In so many different ways, not believing in free will has made me a better altruist and a kinder friend to myself. I hope questioning free will does the same to you!

Thanks for that personal perspective, good to hear.  For me too I think doubting free will is beneficial in my perceptions of others, as you say it makes judgementalism impossible.  I am yet to reconcile myself emotionally to me lacking freedom though, and perhaps never will.

Yes, perhaps some people will be demotivated by disbelieving free will and choose to be less altruistic, which itself is determined, as is how much I will try to break them out of it.  My moral system would take a lot of adjusting to without being able to use 'ought' statements (given ough-implies-can conception).

I'm no expert in this topic and haven't read Sam Harris's argument, but there are a couple of things I usually bear in mind:

1. If you're uncertain about whether determinism is true (that is, the probability you assign to hard determinism is less than 1), then it seems you should still act as though you are not determined.  Then we can apply reasoning like Pascal's Wager -- if determinism is false, then sadistic torture is terrible; if it's right, then we are indifferent.  Hence it seems that we should still act on the side of morality still having bearing.

2. A more compelling response (although, still contentious) is compatibilism.  I leave you to explore it here.

Exactly, 1 has been the approach I have taken; as long as I am unsure I err on the side of safety and believing in morally large universes including those with free will.  That said, it would be interesting if many EAs were similar and thought something like "there's only a ~10% chance free will and hence morality is real, so very likely my life is useless, but I am trying anyway".  I think that is a good approach, but would be an odd outcome.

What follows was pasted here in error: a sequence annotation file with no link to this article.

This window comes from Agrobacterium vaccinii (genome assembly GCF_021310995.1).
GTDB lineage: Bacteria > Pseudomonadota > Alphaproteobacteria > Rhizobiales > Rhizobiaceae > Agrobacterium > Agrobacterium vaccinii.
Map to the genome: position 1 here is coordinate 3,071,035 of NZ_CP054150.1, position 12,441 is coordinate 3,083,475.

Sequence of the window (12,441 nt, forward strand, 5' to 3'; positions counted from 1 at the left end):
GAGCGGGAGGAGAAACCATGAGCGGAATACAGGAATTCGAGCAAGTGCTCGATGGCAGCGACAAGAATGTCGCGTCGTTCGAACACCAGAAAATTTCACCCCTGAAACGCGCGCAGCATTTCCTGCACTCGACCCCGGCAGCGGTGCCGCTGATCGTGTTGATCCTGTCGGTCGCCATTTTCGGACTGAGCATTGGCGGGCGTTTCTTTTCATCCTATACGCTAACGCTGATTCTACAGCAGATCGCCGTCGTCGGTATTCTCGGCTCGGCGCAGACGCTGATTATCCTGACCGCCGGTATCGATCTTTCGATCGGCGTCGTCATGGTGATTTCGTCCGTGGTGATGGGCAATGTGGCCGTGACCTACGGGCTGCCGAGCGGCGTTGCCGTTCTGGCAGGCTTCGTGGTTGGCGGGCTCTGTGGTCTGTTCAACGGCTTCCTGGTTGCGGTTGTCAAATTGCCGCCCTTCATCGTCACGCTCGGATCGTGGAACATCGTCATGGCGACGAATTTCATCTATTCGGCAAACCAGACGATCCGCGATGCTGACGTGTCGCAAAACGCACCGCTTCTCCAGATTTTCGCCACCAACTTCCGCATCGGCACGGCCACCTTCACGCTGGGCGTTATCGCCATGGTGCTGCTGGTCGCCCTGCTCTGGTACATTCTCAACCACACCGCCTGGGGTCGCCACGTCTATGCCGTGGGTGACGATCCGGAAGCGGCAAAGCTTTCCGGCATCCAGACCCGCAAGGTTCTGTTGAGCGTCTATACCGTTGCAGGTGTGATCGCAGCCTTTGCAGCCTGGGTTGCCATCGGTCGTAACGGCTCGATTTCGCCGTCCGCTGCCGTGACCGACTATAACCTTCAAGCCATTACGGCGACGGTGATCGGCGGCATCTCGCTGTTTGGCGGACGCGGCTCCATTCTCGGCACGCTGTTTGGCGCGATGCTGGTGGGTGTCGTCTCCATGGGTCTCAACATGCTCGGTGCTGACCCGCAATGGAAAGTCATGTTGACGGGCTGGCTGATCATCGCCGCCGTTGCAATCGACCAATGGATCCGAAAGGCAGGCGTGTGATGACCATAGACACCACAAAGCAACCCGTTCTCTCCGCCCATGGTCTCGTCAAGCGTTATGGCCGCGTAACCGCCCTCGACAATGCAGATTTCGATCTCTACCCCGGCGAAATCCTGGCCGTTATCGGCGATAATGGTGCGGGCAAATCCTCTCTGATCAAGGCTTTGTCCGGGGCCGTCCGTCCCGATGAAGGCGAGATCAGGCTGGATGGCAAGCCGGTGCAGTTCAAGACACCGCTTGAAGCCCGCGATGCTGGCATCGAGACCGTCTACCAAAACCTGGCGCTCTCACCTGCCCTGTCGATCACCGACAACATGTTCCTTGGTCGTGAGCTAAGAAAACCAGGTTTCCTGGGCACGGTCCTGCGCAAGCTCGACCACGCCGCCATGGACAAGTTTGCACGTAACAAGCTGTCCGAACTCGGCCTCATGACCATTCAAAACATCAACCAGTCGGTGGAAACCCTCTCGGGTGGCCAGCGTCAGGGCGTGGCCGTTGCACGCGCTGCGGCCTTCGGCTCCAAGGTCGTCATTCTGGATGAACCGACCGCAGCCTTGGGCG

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If free will doesn't exist, does that ruin/render void the EA endeavour?

Can you say more about why free will not existing is relevant to morality? 

My personal take is that free will seems like a pretty meaningless and confused concept, and probably doesn't exist (whatever that means). But that I want to do what I can to make the world a better place anyway, in the same way that I clearly want and value things in my normal life, regardless of whether I'm doing this with free will.

Sure, I think that makes sense if we see EA as just another preference like any other, I think if we were 100% certain there was no free will though it would greatly reduce the moral force of the argument supporting EA (and any decision-guiding framework), as I couldn't reasonably tell someone or myself, 'you ought to do X over and above Y'.